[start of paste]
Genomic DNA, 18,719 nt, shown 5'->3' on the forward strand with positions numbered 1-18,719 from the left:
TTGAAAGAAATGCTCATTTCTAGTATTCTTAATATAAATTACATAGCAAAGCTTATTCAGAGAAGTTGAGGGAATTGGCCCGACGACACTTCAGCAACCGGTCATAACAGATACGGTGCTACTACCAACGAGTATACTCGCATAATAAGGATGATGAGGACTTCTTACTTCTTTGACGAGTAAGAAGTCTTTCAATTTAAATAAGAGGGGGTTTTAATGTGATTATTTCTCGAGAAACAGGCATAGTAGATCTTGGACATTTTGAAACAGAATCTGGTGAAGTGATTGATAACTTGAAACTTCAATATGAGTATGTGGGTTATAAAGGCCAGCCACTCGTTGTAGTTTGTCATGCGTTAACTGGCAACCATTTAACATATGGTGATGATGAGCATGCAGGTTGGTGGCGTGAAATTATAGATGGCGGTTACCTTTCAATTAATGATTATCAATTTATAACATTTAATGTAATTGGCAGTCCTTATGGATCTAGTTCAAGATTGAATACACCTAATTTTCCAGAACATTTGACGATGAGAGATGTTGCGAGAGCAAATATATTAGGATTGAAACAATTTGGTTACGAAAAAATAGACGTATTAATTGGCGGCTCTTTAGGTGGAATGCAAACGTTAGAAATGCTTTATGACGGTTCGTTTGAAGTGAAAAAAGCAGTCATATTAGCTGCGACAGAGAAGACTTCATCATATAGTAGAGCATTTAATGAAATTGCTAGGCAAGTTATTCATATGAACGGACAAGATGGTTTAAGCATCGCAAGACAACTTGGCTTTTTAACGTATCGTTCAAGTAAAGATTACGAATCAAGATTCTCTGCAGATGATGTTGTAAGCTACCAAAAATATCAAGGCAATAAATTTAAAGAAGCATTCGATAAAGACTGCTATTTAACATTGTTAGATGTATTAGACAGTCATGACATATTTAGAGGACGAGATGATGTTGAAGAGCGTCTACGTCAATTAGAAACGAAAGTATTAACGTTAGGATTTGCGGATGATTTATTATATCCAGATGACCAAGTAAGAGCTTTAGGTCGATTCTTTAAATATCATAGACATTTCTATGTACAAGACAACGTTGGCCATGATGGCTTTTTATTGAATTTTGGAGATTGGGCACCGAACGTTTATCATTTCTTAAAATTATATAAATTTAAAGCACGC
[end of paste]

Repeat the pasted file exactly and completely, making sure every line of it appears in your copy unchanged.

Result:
Genomic DNA, 18,719 nt, shown 5'->3' on the forward strand with positions numbered 1-18,719 from the left:
TTGAAAGAAATGCTCATTTCTAGTATTCTTAATATAAATTACATAGCAAAGCTTATTCAGAGAAGTTGAGGGAATTGGCCCGACGACACTTCAGCAACCGGTCATAACAGATACGGTGCTACTACCAACGAGTATACTCGCATAATAAGGATGATGAGGACTTCTTACTTCTTTGACGAGTAAGAAGTCTTTCAATTTAAATAAGAGGGGGTTTTAATGTGATTATTTCTCGAGAAACAGGCATAGTAGATCTTGGACATTTTGAAACAGAATCTGGTGAAGTGATTGATAACTTGAAACTTCAATATGAGTATGTGGGTTATAAAGGCCAGCCACTCGTTGTAGTTTGTCATGCGTTAACTGGCAACCATTTAACATATGGTGATGATGAGCATGCAGGTTGGTGGCGTGAAATTATAGATGGCGGTTACCTTTCAATTAATGATTATCAATTTATAACATTTAATGTAATTGGCAGTCCTTATGGATCTAGTTCAAGATTGAATACACCTAATTTTCCAGAACATTTGACGATGAGAGATGTTGCGAGAGCAAATATATTAGGATTGAAACAATTTGGTTACGAAAAAATAGACGTATTAATTGGCGGCTCTTTAGGTGGAATGCAAACGTTAGAAATGCTTTATGACGGTTCGTTTGAAGTGAAAAAAGCAGTCATATTAGCTGCGACAGAGAAGACTTCATCATATAGTAGAGCATTTAATGAAATTGCTAGGCAAGTTATTCATATGAACGGACAAGATGGTTTAAGCATCGCAAGACAACTTGGCTTTTTAACGTATCGTTCAAGTAAAGATTACGAATCAAGATTCTCTGCAGATGATGTTGTAAGCTACCAAAAATATCAAGGCAATAAATTTAAAGAAGCATTCGATAAAGACTGCTATTTAACATTGTTAGATGTATTAGACAGTCATGACATATTTAGAGGACGAGATGATGTTGAAGAGCGTCTACGTCAATTAGAAACGAAAGTATTAACGTTAGGATTTGCGGATGATTTATTATATCCAGATGACCAAGTAAGAGCTTTAGGTCGATTCTTTAAATATCATAGACATTTCTATGTACAAGACAACGTTGGCCATGATGGCTTTTTATTGAATTTTGGAGATTGGGCACCGAACGTTTATCATTTCTTAAAATTATATAAATTTAAAGCACGC